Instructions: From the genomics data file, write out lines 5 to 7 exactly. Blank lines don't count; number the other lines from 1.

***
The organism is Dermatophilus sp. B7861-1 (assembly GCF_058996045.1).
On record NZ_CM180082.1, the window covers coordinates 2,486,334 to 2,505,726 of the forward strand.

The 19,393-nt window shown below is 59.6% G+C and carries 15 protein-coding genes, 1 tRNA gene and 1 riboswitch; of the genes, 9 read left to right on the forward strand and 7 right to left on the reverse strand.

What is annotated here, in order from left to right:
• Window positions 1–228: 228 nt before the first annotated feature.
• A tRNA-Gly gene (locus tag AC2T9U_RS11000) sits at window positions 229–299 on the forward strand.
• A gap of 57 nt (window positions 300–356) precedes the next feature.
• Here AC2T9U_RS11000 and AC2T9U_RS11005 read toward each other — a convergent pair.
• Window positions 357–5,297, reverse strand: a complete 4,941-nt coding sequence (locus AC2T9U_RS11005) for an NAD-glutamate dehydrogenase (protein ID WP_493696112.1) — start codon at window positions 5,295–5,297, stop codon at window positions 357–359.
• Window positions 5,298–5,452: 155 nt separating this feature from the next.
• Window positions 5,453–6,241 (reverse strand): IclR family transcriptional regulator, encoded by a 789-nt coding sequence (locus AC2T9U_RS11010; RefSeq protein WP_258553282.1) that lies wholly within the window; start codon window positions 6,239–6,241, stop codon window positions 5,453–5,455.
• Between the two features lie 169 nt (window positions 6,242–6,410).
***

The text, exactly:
• Window positions 1–228: 228 nt before the first annotated feature.
• A tRNA-Gly gene (locus tag AC2T9U_RS11000) sits at window positions 229–299 on the forward strand.
• A gap of 57 nt (window positions 300–356) precedes the next feature.